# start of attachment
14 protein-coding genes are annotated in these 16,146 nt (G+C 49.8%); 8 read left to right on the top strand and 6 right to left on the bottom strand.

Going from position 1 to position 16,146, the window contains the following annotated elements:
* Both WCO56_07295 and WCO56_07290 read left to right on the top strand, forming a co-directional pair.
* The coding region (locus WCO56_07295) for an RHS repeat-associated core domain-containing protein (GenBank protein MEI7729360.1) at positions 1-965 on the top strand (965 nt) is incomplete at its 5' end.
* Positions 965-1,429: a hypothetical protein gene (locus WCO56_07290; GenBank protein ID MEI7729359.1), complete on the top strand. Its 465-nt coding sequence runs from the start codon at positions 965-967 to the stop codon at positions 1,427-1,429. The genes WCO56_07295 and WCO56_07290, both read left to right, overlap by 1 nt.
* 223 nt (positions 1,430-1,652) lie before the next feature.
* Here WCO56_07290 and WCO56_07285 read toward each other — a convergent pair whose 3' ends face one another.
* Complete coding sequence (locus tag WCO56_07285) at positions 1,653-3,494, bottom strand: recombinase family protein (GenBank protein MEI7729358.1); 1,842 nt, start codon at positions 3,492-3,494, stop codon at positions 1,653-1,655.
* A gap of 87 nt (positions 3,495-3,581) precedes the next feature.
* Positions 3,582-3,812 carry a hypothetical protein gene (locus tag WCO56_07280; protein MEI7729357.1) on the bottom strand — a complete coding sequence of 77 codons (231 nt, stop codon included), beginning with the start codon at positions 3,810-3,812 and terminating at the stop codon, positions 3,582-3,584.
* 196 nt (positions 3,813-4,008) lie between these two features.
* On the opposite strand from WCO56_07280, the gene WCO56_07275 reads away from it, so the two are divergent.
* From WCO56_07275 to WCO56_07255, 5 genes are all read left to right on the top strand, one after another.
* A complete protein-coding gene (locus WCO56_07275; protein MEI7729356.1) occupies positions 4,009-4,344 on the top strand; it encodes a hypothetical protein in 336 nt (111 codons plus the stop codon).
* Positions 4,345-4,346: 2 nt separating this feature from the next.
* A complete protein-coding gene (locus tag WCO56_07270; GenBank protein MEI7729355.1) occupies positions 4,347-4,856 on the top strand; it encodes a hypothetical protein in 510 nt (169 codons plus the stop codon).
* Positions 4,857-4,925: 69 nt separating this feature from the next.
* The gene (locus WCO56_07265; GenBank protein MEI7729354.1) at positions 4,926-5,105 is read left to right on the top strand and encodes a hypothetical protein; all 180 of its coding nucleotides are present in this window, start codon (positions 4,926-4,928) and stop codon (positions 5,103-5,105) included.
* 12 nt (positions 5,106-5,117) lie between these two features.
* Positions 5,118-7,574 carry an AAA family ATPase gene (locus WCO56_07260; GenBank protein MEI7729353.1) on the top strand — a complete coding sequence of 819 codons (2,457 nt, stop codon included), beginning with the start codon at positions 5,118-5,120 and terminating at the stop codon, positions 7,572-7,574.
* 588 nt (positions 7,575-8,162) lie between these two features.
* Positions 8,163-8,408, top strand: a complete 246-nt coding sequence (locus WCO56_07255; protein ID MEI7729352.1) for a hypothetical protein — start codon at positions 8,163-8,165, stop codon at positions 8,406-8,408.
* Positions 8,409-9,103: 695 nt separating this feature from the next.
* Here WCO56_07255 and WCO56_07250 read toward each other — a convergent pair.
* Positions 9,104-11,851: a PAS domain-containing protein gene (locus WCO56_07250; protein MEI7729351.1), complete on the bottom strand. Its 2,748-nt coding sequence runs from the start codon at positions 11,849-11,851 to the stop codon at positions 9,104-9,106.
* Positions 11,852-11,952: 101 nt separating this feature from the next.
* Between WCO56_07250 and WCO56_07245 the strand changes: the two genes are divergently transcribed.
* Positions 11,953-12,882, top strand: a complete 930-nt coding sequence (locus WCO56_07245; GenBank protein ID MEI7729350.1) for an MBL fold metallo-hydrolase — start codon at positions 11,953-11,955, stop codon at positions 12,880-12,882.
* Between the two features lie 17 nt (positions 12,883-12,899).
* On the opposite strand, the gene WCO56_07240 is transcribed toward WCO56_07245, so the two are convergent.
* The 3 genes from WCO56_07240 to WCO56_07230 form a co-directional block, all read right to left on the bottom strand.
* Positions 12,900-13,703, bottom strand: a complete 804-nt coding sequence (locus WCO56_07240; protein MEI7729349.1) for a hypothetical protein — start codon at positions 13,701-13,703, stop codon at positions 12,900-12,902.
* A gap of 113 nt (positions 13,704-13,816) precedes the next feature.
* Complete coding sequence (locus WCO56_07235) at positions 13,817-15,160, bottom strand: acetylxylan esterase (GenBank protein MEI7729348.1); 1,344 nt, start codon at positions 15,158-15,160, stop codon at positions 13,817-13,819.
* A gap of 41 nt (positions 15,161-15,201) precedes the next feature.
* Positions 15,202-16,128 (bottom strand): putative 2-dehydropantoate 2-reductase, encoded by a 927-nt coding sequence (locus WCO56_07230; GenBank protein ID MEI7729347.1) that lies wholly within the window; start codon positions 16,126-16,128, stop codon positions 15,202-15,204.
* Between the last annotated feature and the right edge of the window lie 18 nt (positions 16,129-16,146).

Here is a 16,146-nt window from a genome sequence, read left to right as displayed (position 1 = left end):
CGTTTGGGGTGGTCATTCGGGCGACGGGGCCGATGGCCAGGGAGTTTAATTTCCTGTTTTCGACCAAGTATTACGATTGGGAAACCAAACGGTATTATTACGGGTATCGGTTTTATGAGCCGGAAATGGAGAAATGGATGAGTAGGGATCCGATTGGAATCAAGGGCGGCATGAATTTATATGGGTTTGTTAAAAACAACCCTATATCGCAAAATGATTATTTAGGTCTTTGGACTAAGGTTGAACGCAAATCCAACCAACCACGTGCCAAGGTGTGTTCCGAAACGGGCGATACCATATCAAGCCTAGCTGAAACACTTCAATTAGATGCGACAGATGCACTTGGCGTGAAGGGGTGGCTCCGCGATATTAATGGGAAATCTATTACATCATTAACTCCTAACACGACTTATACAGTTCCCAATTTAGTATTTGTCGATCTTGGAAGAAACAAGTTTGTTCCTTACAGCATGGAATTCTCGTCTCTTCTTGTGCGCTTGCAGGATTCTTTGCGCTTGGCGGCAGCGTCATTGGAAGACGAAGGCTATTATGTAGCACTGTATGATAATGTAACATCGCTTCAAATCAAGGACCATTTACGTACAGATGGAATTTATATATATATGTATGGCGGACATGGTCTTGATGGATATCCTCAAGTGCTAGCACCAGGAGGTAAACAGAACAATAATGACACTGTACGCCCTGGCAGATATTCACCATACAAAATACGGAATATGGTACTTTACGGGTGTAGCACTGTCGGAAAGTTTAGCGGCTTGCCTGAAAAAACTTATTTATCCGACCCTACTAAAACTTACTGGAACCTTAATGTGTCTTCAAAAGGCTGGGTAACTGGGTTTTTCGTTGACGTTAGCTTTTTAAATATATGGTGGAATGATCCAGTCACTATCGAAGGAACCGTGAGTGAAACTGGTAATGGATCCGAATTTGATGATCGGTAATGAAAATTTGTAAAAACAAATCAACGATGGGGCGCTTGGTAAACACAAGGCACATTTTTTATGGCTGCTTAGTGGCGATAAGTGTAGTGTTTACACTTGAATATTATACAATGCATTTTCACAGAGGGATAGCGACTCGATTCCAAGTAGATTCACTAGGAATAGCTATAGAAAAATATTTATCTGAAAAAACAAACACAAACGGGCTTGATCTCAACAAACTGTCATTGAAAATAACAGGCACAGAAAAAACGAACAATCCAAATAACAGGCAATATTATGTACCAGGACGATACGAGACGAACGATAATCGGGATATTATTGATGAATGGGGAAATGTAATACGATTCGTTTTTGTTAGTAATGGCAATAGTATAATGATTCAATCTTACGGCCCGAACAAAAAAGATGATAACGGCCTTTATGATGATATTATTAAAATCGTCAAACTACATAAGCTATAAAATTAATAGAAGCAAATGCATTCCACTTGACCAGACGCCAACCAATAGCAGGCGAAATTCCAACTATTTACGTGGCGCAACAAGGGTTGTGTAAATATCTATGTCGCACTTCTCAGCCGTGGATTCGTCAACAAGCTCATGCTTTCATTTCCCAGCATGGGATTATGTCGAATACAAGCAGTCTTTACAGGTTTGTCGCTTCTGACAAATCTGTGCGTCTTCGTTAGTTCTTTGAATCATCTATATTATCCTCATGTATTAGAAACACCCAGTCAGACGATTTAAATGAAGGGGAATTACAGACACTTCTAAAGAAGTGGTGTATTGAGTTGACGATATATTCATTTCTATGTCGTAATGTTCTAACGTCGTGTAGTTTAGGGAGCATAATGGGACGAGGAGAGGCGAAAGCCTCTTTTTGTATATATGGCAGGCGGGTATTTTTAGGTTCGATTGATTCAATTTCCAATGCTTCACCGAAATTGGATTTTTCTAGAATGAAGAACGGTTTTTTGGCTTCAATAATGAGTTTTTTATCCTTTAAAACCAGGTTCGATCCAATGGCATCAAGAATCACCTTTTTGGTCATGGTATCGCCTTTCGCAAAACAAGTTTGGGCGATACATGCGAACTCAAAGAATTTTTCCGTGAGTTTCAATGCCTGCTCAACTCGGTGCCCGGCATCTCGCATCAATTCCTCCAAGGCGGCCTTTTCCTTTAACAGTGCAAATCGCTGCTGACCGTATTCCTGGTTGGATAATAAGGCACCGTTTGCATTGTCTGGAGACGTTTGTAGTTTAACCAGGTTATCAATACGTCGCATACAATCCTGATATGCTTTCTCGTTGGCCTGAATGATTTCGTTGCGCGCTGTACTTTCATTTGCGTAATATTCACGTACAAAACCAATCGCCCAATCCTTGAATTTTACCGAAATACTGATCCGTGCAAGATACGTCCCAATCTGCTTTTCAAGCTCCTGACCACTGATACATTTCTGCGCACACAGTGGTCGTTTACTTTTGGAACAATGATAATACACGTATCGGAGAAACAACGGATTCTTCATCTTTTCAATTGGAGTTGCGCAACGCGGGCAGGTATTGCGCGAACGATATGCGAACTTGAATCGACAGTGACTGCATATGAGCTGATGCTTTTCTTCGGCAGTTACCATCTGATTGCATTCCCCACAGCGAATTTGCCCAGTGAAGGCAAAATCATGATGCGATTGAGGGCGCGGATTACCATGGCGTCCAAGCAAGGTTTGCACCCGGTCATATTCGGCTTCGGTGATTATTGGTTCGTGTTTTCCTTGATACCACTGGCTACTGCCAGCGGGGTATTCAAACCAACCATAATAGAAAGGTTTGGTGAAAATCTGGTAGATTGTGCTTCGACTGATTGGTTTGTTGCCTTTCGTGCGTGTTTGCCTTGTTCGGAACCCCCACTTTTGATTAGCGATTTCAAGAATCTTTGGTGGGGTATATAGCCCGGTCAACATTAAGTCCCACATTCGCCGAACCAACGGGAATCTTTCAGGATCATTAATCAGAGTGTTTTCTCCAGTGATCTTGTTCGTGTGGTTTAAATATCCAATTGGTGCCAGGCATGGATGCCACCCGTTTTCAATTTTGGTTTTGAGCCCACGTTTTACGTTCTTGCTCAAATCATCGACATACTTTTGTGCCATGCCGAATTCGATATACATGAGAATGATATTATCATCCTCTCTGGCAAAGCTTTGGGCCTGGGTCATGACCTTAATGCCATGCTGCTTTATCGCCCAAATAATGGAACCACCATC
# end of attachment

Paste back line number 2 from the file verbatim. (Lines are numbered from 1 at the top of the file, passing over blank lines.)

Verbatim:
Going from position 1 to position 16,146, the window contains the following annotated elements: